Naturalists Struggle to Save Iran Cheetahs
TEHRAN, Iran Only 60 cheetahs are believed to remain in Iran, their numbers bludgeoned by hunting, road-building, and drought, say environmentalists who are battling to save them from extinction.
The sleek, swift, black-spotted big cats live mainly in the central deserts, hunting down gazelle and wild goats with bursts of up to 68 miles per hour.
Akbar Hamedanian, managing director of the U.N.-backed Conservation of the Asiatic Cheetah Project, says numbers began to fall in the 17th century through royal hunting menageries.
"Courts in the time of Shah Abbas would not only have falconers but also a cheetah-keeper," he explained.
He added that the first hunting rifles arrived at about the same time, stoking up the Persian passion for big game hunting that wiped out the Iranian lion and tiger.
The cheetah's historic range included most of Africa, the Middle East, and much of western Asia, including India.
It now roams a fraction of its former African territory, where the cheetah population is between 12,000 and 15,000.
The Asiatic cheetah is now unique to Iran.
Hunting these endangered sprinters is illegal in Iran, but scientists are unsure whether the practice persists. Anecdotal evidence exists from three years ago, but officials insist hunting has been stamped out.
Hunters mainly threaten the cheetah by killing its prey, and the project lobbies for stricter gun licence control.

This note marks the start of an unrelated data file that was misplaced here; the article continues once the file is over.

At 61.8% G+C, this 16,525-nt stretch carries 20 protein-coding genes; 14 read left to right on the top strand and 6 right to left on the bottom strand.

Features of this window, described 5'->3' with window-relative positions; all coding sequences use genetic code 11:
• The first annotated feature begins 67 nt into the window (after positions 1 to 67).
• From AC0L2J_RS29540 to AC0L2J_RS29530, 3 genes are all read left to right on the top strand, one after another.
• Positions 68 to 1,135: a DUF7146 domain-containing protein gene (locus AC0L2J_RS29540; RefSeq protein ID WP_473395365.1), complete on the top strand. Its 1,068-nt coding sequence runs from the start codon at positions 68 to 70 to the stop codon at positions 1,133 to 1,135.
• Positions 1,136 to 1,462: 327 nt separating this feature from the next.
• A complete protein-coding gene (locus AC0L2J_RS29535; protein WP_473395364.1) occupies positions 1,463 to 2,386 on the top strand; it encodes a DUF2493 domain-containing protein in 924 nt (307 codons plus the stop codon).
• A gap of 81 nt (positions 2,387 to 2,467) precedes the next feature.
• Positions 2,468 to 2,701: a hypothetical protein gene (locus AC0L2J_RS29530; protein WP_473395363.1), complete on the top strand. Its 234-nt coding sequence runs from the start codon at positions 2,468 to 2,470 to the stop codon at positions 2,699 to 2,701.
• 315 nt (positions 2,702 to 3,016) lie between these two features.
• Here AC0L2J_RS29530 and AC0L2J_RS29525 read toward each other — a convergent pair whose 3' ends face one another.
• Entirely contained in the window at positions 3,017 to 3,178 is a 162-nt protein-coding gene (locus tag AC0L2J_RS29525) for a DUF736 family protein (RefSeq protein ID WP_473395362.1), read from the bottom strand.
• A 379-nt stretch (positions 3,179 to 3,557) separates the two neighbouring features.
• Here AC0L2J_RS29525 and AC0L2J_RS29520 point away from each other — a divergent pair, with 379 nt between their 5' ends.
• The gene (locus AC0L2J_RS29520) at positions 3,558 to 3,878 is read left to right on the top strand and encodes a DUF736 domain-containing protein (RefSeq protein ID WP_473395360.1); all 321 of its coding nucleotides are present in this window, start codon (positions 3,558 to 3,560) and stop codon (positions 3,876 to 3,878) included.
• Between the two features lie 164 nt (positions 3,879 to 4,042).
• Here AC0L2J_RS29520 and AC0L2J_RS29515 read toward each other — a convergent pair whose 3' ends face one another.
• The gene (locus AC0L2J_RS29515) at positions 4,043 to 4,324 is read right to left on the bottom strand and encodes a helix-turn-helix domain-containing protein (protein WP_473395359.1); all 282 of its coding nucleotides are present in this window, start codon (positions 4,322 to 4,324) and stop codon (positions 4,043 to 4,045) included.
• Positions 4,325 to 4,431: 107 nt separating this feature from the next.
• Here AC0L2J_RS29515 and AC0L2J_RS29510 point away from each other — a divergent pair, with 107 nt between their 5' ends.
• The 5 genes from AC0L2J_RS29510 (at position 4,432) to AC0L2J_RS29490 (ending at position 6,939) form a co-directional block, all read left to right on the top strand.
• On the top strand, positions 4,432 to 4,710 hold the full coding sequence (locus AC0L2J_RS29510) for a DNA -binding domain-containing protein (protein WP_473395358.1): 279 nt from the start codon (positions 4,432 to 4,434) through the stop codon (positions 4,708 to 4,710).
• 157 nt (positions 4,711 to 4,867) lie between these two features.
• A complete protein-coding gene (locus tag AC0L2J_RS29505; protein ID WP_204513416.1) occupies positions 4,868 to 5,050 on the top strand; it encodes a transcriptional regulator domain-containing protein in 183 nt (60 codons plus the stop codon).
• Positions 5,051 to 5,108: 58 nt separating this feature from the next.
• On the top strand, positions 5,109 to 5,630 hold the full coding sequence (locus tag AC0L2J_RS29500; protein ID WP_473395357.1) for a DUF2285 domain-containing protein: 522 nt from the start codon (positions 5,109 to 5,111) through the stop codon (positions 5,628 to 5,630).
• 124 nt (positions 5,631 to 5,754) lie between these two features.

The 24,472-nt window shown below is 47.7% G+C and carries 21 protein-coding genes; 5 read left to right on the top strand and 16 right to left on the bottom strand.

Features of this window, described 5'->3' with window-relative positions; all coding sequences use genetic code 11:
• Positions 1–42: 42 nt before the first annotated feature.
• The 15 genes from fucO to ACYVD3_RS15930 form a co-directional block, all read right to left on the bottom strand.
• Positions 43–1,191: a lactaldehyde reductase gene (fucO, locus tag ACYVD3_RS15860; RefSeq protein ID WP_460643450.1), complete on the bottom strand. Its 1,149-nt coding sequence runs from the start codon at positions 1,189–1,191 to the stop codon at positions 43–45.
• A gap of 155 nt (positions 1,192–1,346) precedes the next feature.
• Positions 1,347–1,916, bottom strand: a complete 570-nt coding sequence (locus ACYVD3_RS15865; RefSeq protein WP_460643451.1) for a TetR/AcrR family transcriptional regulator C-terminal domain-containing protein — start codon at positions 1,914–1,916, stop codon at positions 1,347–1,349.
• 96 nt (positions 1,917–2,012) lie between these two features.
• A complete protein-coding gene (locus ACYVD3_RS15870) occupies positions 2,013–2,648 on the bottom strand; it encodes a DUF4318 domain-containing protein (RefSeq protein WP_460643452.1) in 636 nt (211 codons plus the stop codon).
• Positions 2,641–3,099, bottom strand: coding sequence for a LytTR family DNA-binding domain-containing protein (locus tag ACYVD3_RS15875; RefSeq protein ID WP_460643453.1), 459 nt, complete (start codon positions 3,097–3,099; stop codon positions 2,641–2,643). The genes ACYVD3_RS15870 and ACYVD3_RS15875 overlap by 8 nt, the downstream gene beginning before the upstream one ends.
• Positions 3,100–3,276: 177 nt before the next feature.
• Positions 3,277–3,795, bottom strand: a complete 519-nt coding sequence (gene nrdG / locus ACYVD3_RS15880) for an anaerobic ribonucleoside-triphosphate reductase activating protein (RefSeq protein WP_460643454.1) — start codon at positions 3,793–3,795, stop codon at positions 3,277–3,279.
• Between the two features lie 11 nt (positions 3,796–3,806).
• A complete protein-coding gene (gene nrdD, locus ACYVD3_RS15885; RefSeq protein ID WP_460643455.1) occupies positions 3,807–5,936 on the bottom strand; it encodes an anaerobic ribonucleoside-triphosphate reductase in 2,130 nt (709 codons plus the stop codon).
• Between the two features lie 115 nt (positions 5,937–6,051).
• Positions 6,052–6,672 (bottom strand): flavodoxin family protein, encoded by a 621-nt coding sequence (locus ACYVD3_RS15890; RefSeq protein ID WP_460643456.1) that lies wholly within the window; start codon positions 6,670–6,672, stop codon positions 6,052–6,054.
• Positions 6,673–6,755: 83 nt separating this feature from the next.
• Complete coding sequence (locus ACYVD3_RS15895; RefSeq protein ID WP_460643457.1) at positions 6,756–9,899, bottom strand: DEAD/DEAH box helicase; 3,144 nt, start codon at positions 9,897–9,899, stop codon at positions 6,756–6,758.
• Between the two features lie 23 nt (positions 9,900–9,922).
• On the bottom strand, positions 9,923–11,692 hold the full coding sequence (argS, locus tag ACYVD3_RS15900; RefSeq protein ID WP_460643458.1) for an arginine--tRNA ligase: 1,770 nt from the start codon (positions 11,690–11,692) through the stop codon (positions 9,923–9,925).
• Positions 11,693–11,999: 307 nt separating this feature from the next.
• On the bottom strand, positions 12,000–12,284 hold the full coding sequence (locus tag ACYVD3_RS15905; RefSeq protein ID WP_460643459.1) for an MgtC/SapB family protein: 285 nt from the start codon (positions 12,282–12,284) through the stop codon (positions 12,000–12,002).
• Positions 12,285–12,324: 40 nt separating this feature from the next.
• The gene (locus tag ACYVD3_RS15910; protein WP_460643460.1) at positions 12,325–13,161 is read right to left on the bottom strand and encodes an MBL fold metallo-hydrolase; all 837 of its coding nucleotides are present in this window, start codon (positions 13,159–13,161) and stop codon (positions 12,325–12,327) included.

The group successfully persuaded one desert province to stop issuing shooting licences. But Hamedanian said any further restrictions hinged on whether the government was willing to take action.
He added nomadic livestock herders roaring round the desert on motorbikes also posed a huge risk.
"Most herders have motorbikes, and sometimes they chase down the gazelle," he said. "But the main problem is the roads, giving access to hunters."
Behzad Rahgoshai, the project's deputy manager, said a few cheetahs had been run over on the roads. Another had toppled into an open mineshaft.
Base for Recovery
Martin Tyson, a British scientist working as the project's chief technical adviser, said counting work with camouflaged cameras and other systems was not yet finished but had already given a rough outline of the population.
"Sixty is probably a reasonable figure," he said.
When asked whether biologically that was enough of a base for numbers to recover, he replied, "Absolutely."
But there are also natural challenges to any revival, such as central Iran's seasonal droughts.
"Cheetahs are by nature very picky," said Rahgoshai. "They are not leopards or or other big cats. The females must like the male."
Once persuaded she does like the male, a healthy cheetah litter should comprise four cubs, the environmentalists said. In the wild, one or two should reach maturity.
President Mohammad Khatami has thrown his weight behind attempts to save the cheetah, exhorting Iranians to look upon it as a source of national pride.
Project members are collating data which they hope will ultimately feed into a national action plan and believe their education projects will make some headway.
Slow progress hit a dispiriting setback last year, when a farmer found some cubs and burned them alive, saying he thought they were wolf cubs. He was imprisoned.